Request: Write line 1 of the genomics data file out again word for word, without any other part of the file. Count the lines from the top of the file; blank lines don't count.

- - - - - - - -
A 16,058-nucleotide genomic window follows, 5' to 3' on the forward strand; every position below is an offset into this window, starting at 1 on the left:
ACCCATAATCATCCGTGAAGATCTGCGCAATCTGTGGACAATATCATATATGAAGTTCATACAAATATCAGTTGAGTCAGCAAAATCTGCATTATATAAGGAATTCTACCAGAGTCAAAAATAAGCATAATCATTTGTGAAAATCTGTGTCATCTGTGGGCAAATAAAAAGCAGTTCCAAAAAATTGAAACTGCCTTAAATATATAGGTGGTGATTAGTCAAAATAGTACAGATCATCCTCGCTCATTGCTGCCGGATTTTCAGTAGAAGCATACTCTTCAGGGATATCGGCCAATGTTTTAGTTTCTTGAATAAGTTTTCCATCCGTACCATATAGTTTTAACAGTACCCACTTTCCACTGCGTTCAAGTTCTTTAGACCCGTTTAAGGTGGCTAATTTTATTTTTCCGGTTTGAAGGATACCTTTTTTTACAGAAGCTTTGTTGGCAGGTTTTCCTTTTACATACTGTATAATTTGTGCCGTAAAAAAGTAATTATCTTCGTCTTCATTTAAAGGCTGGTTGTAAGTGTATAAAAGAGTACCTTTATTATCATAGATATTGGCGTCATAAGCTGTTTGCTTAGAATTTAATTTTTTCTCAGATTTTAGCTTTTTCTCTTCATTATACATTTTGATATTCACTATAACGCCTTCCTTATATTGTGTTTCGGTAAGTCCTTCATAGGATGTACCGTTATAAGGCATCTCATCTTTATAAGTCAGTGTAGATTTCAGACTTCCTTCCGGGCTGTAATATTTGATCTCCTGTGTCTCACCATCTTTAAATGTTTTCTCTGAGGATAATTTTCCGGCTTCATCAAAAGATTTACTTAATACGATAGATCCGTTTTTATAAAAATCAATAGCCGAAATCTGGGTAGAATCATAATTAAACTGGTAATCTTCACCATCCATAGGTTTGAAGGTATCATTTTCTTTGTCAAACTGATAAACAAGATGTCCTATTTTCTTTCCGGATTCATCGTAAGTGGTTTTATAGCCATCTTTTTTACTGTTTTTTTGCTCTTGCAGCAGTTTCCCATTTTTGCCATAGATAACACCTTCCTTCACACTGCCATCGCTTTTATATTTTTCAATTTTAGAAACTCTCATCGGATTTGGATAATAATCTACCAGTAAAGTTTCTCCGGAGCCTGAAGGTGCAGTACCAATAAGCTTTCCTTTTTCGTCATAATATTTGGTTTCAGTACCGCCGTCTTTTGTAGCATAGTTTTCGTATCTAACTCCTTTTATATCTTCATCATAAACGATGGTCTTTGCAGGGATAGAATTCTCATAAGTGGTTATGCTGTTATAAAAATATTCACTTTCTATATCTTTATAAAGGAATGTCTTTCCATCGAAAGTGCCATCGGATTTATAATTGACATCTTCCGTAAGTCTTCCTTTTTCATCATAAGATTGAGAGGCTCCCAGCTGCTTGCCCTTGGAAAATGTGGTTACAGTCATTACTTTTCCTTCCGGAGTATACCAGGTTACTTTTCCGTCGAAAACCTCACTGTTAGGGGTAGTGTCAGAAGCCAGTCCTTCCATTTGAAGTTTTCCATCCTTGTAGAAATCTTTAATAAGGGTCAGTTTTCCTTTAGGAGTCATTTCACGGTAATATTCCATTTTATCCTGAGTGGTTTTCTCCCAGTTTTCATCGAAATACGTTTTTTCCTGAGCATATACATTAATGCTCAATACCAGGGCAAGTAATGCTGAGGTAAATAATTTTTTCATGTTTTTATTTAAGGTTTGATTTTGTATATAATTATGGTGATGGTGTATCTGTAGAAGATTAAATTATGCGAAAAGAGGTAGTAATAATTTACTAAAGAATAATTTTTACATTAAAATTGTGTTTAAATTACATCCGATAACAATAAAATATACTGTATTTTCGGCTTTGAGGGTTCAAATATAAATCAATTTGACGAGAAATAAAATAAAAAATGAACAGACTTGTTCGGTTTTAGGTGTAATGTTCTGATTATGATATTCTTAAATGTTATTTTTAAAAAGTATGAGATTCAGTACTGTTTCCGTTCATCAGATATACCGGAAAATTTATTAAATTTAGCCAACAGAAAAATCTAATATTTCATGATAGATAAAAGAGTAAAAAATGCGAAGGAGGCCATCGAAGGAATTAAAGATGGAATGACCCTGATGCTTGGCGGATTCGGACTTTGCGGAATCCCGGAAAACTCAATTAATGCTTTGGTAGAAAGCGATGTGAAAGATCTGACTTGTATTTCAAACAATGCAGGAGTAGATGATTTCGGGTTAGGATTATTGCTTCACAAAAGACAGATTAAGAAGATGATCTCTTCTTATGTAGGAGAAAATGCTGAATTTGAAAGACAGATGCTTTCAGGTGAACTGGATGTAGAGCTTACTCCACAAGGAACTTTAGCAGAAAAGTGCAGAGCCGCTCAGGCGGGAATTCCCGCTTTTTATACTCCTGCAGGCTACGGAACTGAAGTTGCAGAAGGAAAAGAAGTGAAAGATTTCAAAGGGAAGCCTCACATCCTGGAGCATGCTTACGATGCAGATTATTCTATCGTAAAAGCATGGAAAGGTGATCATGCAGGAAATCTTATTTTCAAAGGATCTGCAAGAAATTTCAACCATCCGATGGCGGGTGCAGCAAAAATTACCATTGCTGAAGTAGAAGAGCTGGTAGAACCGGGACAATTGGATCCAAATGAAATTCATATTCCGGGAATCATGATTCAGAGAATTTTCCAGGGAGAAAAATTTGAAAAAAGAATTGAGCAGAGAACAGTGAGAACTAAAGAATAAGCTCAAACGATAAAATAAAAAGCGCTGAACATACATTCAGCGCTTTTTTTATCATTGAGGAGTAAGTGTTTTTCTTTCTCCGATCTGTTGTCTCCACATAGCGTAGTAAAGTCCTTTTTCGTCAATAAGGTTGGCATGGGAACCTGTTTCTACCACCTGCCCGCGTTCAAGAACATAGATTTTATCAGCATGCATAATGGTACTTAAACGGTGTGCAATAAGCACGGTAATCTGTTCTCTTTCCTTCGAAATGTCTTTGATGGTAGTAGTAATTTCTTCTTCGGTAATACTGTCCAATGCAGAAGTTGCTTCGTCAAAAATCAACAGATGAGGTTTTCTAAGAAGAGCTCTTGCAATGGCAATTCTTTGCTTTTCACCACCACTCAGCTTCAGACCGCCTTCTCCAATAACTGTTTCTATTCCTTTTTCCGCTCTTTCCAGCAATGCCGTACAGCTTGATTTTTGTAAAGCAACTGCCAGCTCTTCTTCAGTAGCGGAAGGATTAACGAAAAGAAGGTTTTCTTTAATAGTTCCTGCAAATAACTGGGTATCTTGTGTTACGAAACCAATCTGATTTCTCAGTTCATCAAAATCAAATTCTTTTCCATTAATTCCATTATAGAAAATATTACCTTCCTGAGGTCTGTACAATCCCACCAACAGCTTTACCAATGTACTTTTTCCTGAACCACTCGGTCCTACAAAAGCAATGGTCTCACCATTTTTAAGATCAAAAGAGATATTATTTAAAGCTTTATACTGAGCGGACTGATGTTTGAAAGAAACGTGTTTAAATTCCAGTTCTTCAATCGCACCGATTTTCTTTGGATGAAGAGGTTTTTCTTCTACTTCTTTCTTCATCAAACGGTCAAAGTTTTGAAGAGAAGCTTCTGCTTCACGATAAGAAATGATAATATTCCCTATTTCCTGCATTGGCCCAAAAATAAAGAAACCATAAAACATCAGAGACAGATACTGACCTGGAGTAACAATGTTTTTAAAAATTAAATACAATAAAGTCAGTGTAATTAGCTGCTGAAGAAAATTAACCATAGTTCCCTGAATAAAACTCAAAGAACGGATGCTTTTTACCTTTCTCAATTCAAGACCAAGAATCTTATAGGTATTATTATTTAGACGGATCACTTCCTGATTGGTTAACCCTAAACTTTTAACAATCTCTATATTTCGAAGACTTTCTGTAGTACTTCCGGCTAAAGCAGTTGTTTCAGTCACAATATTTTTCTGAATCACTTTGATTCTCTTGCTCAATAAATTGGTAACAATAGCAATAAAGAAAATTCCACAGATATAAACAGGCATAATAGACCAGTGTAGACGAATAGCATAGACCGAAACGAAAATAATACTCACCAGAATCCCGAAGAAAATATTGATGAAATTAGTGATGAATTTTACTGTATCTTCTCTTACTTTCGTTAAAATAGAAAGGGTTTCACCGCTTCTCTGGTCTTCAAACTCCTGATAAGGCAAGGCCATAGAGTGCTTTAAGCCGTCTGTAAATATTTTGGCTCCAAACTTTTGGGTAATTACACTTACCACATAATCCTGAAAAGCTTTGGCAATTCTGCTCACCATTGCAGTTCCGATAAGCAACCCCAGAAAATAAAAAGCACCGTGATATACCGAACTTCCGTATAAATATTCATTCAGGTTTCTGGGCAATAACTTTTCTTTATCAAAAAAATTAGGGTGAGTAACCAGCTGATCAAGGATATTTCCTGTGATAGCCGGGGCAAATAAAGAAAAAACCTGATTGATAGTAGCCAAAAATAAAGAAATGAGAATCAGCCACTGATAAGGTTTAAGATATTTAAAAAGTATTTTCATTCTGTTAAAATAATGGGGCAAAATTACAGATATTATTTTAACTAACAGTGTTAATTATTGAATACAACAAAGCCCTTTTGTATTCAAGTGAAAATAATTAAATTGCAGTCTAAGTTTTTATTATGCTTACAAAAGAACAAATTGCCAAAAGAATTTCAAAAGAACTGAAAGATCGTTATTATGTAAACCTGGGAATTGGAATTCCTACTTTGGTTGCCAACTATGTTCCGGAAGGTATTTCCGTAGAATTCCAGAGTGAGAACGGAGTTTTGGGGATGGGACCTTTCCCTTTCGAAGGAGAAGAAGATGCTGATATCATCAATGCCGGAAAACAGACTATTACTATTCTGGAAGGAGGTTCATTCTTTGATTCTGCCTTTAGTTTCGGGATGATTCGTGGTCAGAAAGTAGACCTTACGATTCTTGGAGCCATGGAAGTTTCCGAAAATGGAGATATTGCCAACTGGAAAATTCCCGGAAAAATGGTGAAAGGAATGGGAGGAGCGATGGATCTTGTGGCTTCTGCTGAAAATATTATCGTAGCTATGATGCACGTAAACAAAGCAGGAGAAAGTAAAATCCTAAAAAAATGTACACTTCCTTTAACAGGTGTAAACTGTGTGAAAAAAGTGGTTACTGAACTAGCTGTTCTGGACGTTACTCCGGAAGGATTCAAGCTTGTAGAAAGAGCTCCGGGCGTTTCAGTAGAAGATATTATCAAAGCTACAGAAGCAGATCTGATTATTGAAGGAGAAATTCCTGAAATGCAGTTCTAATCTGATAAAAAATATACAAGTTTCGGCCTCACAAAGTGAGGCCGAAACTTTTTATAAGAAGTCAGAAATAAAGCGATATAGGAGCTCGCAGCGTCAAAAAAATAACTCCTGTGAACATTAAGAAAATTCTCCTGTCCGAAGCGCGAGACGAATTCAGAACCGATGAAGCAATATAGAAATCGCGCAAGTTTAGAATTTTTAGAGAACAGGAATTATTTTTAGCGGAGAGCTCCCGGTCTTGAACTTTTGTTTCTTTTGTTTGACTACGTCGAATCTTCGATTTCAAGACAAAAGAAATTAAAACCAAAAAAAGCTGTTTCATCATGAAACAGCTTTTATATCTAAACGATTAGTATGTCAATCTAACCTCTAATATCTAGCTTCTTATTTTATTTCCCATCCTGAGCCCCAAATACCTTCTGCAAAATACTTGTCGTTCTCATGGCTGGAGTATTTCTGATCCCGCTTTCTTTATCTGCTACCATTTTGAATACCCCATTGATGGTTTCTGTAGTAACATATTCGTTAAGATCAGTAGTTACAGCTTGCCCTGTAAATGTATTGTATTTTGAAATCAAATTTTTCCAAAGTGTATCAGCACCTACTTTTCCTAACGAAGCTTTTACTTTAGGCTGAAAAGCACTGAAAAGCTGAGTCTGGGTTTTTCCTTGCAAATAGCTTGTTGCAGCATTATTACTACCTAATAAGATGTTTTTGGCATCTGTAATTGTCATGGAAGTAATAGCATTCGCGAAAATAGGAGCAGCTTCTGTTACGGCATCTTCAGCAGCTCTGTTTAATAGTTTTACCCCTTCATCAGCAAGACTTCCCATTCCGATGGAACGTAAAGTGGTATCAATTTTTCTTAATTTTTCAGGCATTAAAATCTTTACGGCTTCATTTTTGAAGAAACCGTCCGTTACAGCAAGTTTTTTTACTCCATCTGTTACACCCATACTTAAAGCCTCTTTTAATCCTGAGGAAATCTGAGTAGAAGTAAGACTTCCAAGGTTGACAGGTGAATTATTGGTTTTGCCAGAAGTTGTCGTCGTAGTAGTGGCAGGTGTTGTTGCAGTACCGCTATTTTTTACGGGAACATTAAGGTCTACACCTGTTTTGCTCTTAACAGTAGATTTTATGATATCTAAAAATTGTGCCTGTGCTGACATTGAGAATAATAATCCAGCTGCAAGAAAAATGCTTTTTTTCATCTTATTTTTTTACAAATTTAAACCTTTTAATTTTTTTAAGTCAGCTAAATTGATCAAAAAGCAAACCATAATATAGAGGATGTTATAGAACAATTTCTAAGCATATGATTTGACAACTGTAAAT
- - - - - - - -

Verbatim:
A 16,058-nucleotide genomic window follows, 5' to 3' on the forward strand; every position below is an offset into this window, starting at 1 on the left: